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 40 Years Later is Still Yesterday

“Speak your mind, even if your voice shakes.” Maggie Kuhn

What remains unsaid in us remains alive. It is the trauma that we cannot acknowledge that burrows deeper inward, sapping our ability to trust ourselves as well as our capacity to connect to others. And among the traumas we experience, sexual abuses are one of the most potent in the ways that it imprints on our memory. This is why Beverly Young Nelson was in tears, some 40 years later as she recollected “trying to fight him off… and how Roy Moore squeezed her neck, forcing her head into his crotch.” His warning that “no one will believe you” if she told anyone about the encounter in his car, kept her silent for the last four decades. But not today, and maybe not ever again- Beverly and millions of other women are speaking up, and we believe them.

Although some accuse these womens’ testimonies of being politically motivated, what we are witnessing on the national political stage is actually a culmination of courage. This movement of Me Too should be called NO MORE. In June 2016, the courageous letter by the young woman raped by a competitive swimmer at Stanford was read aloud to a nation that has for too long looked away from the long-term damage that sexual abuse creates – not only for individual women, but for our society and culture.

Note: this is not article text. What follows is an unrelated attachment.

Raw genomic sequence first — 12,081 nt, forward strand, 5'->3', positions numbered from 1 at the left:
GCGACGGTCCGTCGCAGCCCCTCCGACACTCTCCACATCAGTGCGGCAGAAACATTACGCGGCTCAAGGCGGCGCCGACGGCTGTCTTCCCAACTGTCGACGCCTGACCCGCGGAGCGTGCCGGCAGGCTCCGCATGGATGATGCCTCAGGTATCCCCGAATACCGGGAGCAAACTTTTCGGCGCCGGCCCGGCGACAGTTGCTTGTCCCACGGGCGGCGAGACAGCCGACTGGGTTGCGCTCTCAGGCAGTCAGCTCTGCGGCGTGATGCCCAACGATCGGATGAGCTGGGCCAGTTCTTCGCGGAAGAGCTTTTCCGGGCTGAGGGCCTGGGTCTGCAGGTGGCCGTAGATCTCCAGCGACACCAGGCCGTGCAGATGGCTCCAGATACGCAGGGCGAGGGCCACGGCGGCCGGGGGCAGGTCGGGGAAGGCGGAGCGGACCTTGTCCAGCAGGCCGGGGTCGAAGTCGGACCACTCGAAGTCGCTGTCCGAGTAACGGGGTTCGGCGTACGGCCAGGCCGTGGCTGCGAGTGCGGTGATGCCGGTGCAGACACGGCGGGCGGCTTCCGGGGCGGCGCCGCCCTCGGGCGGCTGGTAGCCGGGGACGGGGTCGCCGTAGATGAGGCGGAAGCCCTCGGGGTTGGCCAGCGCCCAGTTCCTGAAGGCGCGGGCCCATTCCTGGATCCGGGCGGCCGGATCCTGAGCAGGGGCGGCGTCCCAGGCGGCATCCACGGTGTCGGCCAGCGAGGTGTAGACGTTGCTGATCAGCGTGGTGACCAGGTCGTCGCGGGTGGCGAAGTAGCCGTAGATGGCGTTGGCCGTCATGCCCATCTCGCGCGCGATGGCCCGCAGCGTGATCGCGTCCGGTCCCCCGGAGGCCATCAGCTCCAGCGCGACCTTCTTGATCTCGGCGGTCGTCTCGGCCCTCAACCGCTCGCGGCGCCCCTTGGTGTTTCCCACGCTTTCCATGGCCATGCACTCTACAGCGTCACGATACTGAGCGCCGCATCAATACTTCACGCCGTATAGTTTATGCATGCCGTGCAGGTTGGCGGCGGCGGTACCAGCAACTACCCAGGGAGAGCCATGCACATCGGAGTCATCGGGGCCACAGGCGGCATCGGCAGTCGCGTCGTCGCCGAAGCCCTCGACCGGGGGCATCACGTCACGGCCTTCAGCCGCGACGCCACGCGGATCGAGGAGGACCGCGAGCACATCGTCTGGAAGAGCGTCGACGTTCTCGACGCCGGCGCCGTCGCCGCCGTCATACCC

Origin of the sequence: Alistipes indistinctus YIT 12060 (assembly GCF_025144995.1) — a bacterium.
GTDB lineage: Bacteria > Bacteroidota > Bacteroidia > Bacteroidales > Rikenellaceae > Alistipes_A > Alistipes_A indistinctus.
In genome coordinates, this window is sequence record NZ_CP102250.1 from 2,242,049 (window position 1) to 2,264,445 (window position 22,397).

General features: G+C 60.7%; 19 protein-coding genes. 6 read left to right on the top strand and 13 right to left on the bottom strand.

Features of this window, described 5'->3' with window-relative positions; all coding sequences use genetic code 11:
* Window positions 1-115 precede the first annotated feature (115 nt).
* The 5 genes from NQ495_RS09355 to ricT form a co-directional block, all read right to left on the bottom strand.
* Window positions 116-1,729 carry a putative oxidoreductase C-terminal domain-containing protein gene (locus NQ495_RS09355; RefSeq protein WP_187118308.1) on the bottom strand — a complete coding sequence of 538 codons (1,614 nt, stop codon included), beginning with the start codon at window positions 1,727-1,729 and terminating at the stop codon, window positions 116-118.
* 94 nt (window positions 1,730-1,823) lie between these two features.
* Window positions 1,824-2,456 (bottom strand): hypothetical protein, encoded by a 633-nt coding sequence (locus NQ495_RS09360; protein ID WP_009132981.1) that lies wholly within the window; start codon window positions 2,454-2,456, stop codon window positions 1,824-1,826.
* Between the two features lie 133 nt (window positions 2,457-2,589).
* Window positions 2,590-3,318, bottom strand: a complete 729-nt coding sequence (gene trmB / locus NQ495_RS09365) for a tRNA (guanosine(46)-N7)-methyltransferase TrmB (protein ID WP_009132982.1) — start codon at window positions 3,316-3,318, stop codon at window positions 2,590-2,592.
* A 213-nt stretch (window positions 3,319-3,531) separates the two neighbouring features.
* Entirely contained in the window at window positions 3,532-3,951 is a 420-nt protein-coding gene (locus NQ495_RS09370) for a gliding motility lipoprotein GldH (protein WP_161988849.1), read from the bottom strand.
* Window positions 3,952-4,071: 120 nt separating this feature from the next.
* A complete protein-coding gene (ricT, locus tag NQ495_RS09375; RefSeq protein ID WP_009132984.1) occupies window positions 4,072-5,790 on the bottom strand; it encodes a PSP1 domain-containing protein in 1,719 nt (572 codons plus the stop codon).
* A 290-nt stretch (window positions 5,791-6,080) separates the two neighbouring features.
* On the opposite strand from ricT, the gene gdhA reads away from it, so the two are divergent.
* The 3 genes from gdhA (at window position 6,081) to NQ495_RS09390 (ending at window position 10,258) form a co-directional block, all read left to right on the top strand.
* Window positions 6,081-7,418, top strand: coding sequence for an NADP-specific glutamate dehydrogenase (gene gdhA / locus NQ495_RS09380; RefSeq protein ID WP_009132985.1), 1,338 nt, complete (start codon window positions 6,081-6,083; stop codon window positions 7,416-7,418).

Reading her statement to her attacker, who still has not admitted his crime, was a collective wake up call. She said “I want the judge to know that he ignited a tiny fire. If anything, this is a reason for all of us to speak even louder.” As she shared her symptoms first hand, of PTSD and major depression, it made us look at the life-changing impact that most survivors suffer long after the attack. And it also emboldened more women to come forward with their stories. Many experts believe that the recent federal study showing a huge surge in sexual abuse on campuses is a sign of more reporting.

And then there are the famous athletes and Hollywood producers, stand up comedians… politicians who were once law enforcement agents. The sex abuses that women suffer happen at all ages and socioeconomic levels.  In fact, the most disturbing statistic about sexual abuse is that, according to a National Crime Survey conducted by the Department of Justice, four out of five sexually assaulted women were attacked by a current or former husband, cohabitating partner, friend or date.

The great news is that the gig is up. NO MORE. With each courageous woman who speaks out and holds perpetrators accountable, the tides are turning. NO MORE silence, NO MORE shame. NO MORE fear is where we are headed in this lifetime. And no matter how long it takes a woman to stand up and speak out, you can bet that we will continue this inexorable march to sexual freedom and choice. Gentlemen, take a lesson from Louis CK- and own up. The reign of your denial is over: be contrite, promise to do better because women will continue to speak up and they will be heard. And we will believe them.

It is kind of thrilling to be swept up in this sea of change that will inevitably bring more sexual empowerment and freedom to all of us.